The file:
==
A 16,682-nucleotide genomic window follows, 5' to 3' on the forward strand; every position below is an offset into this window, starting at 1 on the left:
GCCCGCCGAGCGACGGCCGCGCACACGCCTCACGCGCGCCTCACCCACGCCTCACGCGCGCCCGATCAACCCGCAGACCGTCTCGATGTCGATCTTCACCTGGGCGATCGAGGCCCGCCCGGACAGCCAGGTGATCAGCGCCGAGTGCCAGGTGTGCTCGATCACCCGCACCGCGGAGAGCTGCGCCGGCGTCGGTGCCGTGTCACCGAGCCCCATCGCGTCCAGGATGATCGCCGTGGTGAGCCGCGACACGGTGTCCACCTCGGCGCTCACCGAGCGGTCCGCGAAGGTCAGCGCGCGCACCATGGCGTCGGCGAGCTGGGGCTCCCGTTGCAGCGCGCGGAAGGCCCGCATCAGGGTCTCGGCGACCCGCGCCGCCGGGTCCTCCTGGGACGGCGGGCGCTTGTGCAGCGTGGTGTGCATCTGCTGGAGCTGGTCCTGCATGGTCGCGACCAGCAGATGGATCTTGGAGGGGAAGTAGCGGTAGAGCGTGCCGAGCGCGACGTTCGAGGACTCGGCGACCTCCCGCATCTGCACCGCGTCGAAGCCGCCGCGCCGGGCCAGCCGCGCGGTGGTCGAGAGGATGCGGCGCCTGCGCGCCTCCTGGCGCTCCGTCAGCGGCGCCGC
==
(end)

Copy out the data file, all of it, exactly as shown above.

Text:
A 16,682-nucleotide genomic window follows, 5' to 3' on the forward strand; every position below is an offset into this window, starting at 1 on the left:
GCCCGCCGAGCGACGGCCGCGCACACGCCTCACGCGCGCCTCACCCACGCCTCACGCGCGCCCGATCAACCCGCAGACCGTCTCGATGTCGATCTTCACCTGGGCGATCGAGGCCCGCCCGGACAGCCAGGTGATCAGCGCCGAGTGCCAGGTGTGCTCGATCACCCGCACCGCGGAGAGCTGCGCCGGCGTCGGTGCCGTGTCACCGAGCCCCATCGCGTCCAGGATGATCGCCGTGGTGAGCCGCGACACGGTGTCCACCTCGGCGCTCACCGAGCGGTCCGCGAAGGTCAGCGCGCGCACCATGGCGTCGGCGAGCTGGGGCTCCCGTTGCAGCGCGCGGAAGGCCCGCATCAGGGTCTCGGCGACCCGCGCCGCCGGGTCCTCCTGGGACGGCGGGCGCTTGTGCAGCGTGGTGTGCATCTGCTGGAGCTGGTCCTGCATGGTCGCGACCAGCAGATGGATCTTGGAGGGGAAGTAGCGGTAGAGCGTGCCGAGCGCGACGTTCGAGGACTCGGCGACCTCCCGCATCTGCACCGCGTCGAAGCCGCCGCGCCGGGCCAGCCGCGCGGTGGTCGAGAGGATGCGGCGCCTGCGCGCCTCCTGGCGCTCCGTCAGCGGCGCCGC